Japan wins inaugural Asian Championship mixed team event

Japan wins inaugural Asian Championship mixed team event

By Nicola Hargreaves on 24/09/11 at 10:28 pm

Japan claimed the first ever Asian Championship mixed team relay title at the 2011 Yilan ASTC Triathlon Asian Championships. The exciting race kept everyone guessing to the very end in the event that has proved equally popular among athletes and spectators.

Japan team I had an impressive line-up with elite athletes Tomoko Sakimoto, Hiroki Sugimoto, Ai Ueda and Yuichi Hosoda, widely considered the favourite from the start. But a stellar performance from Korea team I made up of Jang Jun Jung, Kim Ji Hwan, Kim Hee Ju and Heo Min Ho kept Japan on their toes and produced a thrilling spectacle for the crowds in Yilan.

Mixed Team Relay Review
Excitement filled the air as the 15 teams from six countries mingled at the starting area. The women set the pace diving into Mehua Lake for the short 250m one-lap swim. 
First to exit was Sakimoto, Hong Dan Bi from Korea team II and Jang. Chinese Taipei was next out with Chang Luo Yi followed by a flurry of the remaining Japanese and Korean teams.

Sakimoto opened up a 30-second lead over Hong entering T2 and by the time Japan team I reached the relay zone to tag Sugimoto for the second leg, a minute separated the two. A group of five men all tagged within seconds of each other and were then faced with the mission of catching Sugimoto on the bike.

As Sugimoto rounded the tight final bend to enter transition, his wheels slid, sending him crashing to the ground. The fall cost Japan valuable time and allowed Korea team’s I & II and Japan team II to catch up.

Sugimoto managed to pull back a small lead on the run allowing Ueda ten seconds of leeway on the third leg of the relay.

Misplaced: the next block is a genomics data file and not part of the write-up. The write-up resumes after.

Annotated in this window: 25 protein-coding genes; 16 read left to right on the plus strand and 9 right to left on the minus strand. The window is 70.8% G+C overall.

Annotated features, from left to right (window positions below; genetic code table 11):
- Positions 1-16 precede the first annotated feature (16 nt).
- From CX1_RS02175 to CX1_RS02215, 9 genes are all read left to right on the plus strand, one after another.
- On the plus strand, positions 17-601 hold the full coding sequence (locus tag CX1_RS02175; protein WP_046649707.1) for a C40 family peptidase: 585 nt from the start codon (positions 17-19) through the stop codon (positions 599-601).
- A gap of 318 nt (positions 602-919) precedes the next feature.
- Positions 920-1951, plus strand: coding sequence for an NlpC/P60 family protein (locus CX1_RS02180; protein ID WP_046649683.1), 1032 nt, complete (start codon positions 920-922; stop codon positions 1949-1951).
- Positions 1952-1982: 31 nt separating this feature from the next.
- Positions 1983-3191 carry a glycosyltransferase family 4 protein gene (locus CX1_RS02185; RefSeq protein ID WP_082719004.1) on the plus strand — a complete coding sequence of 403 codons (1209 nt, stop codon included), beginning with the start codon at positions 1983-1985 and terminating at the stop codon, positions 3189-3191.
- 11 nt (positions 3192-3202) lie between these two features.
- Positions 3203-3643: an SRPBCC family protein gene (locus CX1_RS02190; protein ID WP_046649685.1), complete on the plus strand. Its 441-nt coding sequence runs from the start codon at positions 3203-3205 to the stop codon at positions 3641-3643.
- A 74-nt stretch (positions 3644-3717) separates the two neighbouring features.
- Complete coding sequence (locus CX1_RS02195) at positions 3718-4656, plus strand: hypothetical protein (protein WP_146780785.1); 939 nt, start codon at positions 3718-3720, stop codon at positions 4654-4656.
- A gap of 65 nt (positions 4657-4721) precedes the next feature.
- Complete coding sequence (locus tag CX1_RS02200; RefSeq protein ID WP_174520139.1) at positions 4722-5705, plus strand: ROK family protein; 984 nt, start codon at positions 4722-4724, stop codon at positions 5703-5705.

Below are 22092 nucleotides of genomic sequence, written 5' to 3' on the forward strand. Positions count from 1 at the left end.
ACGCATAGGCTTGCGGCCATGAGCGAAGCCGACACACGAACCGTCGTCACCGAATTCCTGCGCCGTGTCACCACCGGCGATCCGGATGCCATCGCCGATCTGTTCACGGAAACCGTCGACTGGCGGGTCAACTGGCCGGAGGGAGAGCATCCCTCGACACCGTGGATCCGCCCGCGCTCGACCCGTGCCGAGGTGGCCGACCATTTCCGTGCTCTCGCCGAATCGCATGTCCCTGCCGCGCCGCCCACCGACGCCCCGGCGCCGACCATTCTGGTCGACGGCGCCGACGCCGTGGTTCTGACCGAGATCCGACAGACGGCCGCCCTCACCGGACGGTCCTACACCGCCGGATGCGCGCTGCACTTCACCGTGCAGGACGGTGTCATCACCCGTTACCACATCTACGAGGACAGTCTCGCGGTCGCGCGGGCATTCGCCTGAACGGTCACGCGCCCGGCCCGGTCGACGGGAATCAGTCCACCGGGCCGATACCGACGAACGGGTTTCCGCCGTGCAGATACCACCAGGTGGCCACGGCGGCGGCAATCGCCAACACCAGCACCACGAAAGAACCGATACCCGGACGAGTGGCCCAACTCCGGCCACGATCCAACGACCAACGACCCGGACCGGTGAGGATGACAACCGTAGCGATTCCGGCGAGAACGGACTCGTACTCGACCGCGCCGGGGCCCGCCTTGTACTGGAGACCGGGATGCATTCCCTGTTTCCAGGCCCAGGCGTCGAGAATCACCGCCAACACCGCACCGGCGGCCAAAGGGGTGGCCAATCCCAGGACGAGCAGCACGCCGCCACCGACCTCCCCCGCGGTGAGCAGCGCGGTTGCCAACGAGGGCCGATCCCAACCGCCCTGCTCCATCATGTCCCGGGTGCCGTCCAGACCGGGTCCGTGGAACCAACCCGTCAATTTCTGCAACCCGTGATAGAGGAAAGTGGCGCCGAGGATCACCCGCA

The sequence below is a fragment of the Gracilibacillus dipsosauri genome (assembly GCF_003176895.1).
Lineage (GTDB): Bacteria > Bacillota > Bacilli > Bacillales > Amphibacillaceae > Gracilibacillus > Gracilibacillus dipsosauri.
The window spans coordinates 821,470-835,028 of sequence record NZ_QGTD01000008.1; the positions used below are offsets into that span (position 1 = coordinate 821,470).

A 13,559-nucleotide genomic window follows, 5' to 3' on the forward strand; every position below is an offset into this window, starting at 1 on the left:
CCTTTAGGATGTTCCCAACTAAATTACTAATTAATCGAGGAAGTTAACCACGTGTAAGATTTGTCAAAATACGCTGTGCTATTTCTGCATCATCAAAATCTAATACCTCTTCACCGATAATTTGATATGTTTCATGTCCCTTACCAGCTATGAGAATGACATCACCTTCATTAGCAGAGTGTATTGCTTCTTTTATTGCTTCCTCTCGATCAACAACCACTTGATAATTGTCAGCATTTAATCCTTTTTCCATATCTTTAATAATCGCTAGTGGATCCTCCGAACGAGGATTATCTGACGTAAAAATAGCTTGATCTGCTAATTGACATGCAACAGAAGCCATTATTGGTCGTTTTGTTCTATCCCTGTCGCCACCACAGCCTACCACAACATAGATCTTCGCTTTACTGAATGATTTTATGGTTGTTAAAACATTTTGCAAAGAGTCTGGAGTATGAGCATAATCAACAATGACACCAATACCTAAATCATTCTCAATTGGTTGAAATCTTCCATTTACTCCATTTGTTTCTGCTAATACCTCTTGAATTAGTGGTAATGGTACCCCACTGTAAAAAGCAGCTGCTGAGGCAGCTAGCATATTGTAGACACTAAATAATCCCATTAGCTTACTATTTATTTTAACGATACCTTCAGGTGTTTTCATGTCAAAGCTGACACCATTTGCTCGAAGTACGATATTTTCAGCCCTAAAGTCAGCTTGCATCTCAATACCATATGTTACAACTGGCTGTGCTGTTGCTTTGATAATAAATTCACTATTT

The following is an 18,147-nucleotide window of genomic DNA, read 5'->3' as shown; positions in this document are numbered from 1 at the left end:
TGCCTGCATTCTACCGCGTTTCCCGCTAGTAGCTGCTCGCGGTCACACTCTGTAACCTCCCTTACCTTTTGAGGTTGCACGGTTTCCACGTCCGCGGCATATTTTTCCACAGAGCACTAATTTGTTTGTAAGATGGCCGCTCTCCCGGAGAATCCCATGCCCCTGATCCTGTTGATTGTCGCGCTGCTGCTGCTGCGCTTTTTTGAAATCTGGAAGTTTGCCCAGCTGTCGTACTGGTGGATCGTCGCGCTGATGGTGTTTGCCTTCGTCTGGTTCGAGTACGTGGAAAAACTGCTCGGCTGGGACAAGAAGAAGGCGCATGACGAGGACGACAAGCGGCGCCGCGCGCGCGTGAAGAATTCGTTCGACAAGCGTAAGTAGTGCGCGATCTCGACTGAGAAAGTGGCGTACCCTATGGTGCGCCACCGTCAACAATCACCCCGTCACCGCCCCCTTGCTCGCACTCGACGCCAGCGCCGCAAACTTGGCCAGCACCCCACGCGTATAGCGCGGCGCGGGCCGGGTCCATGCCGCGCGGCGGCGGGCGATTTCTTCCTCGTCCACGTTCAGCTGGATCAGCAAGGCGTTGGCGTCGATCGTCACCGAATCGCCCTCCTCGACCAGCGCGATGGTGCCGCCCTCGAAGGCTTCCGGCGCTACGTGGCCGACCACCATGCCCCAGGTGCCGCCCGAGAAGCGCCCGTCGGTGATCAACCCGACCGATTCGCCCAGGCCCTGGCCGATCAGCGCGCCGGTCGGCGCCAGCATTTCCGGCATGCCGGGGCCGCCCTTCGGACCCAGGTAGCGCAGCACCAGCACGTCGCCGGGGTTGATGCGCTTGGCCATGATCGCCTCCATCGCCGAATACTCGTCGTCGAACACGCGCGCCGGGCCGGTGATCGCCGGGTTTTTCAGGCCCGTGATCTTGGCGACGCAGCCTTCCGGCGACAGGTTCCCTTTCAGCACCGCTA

Close behind Kim Ji Hwan and Kim Ju Seok, had joined forces on the run in hot pursuit of Japan. The two Koreans positioned teammates Kim Hee Ju and Sung Kyung ready for the third leg.  By the end of the swim, Kim and Sung had caught Ueda, the three leaving T1 together. The race for gold was truly on.

Ueda and Kim where neck and neck out of T2 with Sung unable to keep up with the blistering pace, dropped back over a minute. Ueda sprung out her trademark run around the lake and the short 2.2km was enough to give 2-time Asian champion Hosoda a 20-second head-start as a big smile met Ueda in the relay zone.

Elite men’s silver medallist from the previous day in Yilan, Heo Min Ho took the final leg for Korea team I, tagging Kim before sprinting down the pontoon and launching himself into Mehua Lake.

Hosoda finally secured his team the win by motoring away from Heo on the bike course. Hosoda sustained the 45-second gap he earned on the bike to take the gold, Heo bringing home silver for Korea team I.

“The team relay is really exciting, very good entertainment. It’s very fast, we would never use this speed at Olympic distance,” said Hosoda.

A similar Korea-Japan team tussle was brewing over two minutes behind the leaders for third position. Japan team III and Korea team II started their last leg together, as Takamori Sugihara and Sung Ho Tae continued to breathe down each other’s neck all the way into the run.
 
Sugihara outsprinted Sung to take third position for Japan team III, made up of four junior athletes. 

“It’s really fun. It’s the first time I have taken part in a team relay,” said Kim Ji Hwan. “I could see that Japan was about one minute in front when I began, so I worked hard to catch up. I and Korea team II rode together on the bike and managed to catch up going into the run. I kept up a very high pace on the run lap and the last 400m pushed really hard. I couldn’t quite catch the Japanese team, but I was really near when I reached the relay zone.

In line with the ruling that a nation may claim only one medal, Hong Kong was awarded bronze on the podium after Edith Li, Ho King Fun, Choi Yan Yin and Perry Wong were the third federation to cross the finish line.

The mixed team relay consists of a team of two women and two men who each complete a full triathlon in the order of woman-man-woman-man. At the 2011 Yilan ASTC Triathlon Asian Championships athletes completed a 250m one lap-swim, 6.6km one-lap bike and 2.2km one-lap run.  This team event was the first at the Asian Championships since team triathlon was accepted into the Asian Games programme starting with Incheon 2014.

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